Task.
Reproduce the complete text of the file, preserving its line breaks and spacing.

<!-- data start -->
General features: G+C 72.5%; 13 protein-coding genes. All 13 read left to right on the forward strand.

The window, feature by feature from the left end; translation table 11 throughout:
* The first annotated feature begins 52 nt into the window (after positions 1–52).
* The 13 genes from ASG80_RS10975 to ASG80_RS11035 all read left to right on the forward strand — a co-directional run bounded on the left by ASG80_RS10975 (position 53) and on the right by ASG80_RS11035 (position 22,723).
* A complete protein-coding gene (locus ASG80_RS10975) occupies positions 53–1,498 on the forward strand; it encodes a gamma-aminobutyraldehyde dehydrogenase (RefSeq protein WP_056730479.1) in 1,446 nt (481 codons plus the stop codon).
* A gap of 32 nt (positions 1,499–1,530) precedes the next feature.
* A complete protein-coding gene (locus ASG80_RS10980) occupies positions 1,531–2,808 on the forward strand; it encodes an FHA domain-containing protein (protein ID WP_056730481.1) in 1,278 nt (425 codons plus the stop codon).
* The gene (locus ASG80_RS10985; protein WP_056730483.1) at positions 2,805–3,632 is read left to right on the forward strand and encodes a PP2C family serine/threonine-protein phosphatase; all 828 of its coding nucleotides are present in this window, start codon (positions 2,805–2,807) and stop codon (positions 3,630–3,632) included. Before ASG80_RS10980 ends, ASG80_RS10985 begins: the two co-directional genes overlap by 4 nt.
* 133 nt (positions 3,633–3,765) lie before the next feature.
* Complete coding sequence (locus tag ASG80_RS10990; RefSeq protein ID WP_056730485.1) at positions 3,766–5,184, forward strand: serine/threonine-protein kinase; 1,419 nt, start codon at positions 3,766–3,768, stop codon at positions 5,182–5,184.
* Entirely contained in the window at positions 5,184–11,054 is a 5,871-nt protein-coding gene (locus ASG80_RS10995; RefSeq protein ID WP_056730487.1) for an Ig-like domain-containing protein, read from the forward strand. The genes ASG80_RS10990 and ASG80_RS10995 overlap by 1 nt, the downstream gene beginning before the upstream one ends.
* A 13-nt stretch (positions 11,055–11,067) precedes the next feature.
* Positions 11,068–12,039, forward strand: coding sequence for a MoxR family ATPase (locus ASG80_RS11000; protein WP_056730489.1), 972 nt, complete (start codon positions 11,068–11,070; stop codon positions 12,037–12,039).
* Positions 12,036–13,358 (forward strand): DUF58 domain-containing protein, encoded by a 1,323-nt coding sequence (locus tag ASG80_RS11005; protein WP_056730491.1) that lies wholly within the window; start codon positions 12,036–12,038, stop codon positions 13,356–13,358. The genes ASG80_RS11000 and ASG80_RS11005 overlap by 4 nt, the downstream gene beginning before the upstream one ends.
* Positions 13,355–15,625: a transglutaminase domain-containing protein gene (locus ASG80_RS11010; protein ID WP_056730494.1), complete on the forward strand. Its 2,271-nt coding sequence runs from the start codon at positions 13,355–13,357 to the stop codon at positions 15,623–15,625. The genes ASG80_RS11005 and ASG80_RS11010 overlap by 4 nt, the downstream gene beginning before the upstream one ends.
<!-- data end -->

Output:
General features: G+C 72.5%; 13 protein-coding genes. All 13 read left to right on the forward strand.

The window, feature by feature from the left end; translation table 11 throughout:
* The first annotated feature begins 52 nt into the window (after positions 1–52).
* The 13 genes from ASG80_RS10975 to ASG80_RS11035 all read left to right on the forward strand — a co-directional run bounded on the left by ASG80_RS10975 (position 53) and on the right by ASG80_RS11035 (position 22,723).
* A complete protein-coding gene (locus ASG80_RS10975) occupies positions 53–1,498 on the forward strand; it encodes a gamma-aminobutyraldehyde dehydrogenase (RefSeq protein WP_056730479.1) in 1,446 nt (481 codons plus the stop codon).
* A gap of 32 nt (positions 1,499–1,530) precedes the next feature.
* A complete protein-coding gene (locus ASG80_RS10980) occupies positions 1,531–2,808 on the forward strand; it encodes an FHA domain-containing protein (protein ID WP_056730481.1) in 1,278 nt (425 codons plus the stop codon).
* The gene (locus ASG80_RS10985; protein WP_056730483.1) at positions 2,805–3,632 is read left to right on the forward strand and encodes a PP2C family serine/threonine-protein phosphatase; all 828 of its coding nucleotides are present in this window, start codon (positions 2,805–2,807) and stop codon (positions 3,630–3,632) included. Before ASG80_RS10980 ends, ASG80_RS10985 begins: the two co-directional genes overlap by 4 nt.
* 133 nt (positions 3,633–3,765) lie before the next feature.
* Complete coding sequence (locus tag ASG80_RS10990; RefSeq protein ID WP_056730485.1) at positions 3,766–5,184, forward strand: serine/threonine-protein kinase; 1,419 nt, start codon at positions 3,766–3,768, stop codon at positions 5,182–5,184.
* Entirely contained in the window at positions 5,184–11,054 is a 5,871-nt protein-coding gene (locus ASG80_RS10995; RefSeq protein ID WP_056730487.1) for an Ig-like domain-containing protein, read from the forward strand. The genes ASG80_RS10990 and ASG80_RS10995 overlap by 1 nt, the downstream gene beginning before the upstream one ends.
* A 13-nt stretch (positions 11,055–11,067) precedes the next feature.
* Positions 11,068–12,039, forward strand: coding sequence for a MoxR family ATPase (locus ASG80_RS11000; protein WP_056730489.1), 972 nt, complete (start codon positions 11,068–11,070; stop codon positions 12,037–12,039).
* Positions 12,036–13,358 (forward strand): DUF58 domain-containing protein, encoded by a 1,323-nt coding sequence (locus tag ASG80_RS11005; protein WP_056730491.1) that lies wholly within the window; start codon positions 12,036–12,038, stop codon positions 13,356–13,358. The genes ASG80_RS11000 and ASG80_RS11005 overlap by 4 nt, the downstream gene beginning before the upstream one ends.
* Positions 13,355–15,625: a transglutaminase domain-containing protein gene (locus ASG80_RS11010; protein ID WP_056730494.1), complete on the forward strand. Its 2,271-nt coding sequence runs from the start codon at positions 13,355–13,357 to the stop codon at positions 15,623–15,625. The genes ASG80_RS11005 and ASG80_RS11010 overlap by 4 nt, the downstream gene beginning before the upstream one ends.